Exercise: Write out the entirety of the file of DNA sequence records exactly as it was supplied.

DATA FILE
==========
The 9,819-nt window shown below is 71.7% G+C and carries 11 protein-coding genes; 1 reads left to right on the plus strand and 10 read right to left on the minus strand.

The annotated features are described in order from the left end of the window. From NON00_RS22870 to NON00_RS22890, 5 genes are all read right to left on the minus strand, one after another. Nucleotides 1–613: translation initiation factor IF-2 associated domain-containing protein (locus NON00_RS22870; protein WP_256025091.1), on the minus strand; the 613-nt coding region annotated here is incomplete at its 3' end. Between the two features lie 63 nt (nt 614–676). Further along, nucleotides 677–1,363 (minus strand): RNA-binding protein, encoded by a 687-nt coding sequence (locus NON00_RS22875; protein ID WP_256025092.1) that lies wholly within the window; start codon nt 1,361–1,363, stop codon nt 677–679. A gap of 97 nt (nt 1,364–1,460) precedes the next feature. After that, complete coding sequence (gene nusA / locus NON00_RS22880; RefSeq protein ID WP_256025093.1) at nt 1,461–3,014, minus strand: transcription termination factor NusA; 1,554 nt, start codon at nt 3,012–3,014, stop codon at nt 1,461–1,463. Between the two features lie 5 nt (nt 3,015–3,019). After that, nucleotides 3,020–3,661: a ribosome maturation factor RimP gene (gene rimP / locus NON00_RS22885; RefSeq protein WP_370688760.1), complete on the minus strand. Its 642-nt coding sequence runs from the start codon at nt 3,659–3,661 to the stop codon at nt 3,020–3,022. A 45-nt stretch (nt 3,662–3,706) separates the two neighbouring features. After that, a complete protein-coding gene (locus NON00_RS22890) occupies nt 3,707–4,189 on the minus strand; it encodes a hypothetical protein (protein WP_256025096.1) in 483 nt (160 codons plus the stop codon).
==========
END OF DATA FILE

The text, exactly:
The 9,819-nt window shown below is 71.7% G+C and carries 11 protein-coding genes; 1 reads left to right on the plus strand and 10 read right to left on the minus strand.

The annotated features are described in order from the left end of the window. From NON00_RS22870 to NON00_RS22890, 5 genes are all read right to left on the minus strand, one after another. Nucleotides 1–613: translation initiation factor IF-2 associated domain-containing protein (locus NON00_RS22870; protein WP_256025091.1), on the minus strand; the 613-nt coding region annotated here is incomplete at its 3' end. Between the two features lie 63 nt (nt 614–676). Further along, nucleotides 677–1,363 (minus strand): RNA-binding protein, encoded by a 687-nt coding sequence (locus NON00_RS22875; protein ID WP_256025092.1) that lies wholly within the window; start codon nt 1,361–1,363, stop codon nt 677–679. A gap of 97 nt (nt 1,364–1,460) precedes the next feature. After that, complete coding sequence (gene nusA / locus NON00_RS22880; RefSeq protein ID WP_256025093.1) at nt 1,461–3,014, minus strand: transcription termination factor NusA; 1,554 nt, start codon at nt 3,012–3,014, stop codon at nt 1,461–1,463. Between the two features lie 5 nt (nt 3,015–3,019). After that, nucleotides 3,020–3,661: a ribosome maturation factor RimP gene (gene rimP / locus NON00_RS22885; RefSeq protein WP_370688760.1), complete on the minus strand. Its 642-nt coding sequence runs from the start codon at nt 3,659–3,661 to the stop codon at nt 3,020–3,022. A 45-nt stretch (nt 3,662–3,706) separates the two neighbouring features. After that, a complete protein-coding gene (locus NON00_RS22890) occupies nt 3,707–4,189 on the minus strand; it encodes a hypothetical protein (protein WP_256025096.1) in 483 nt (160 codons plus the stop codon).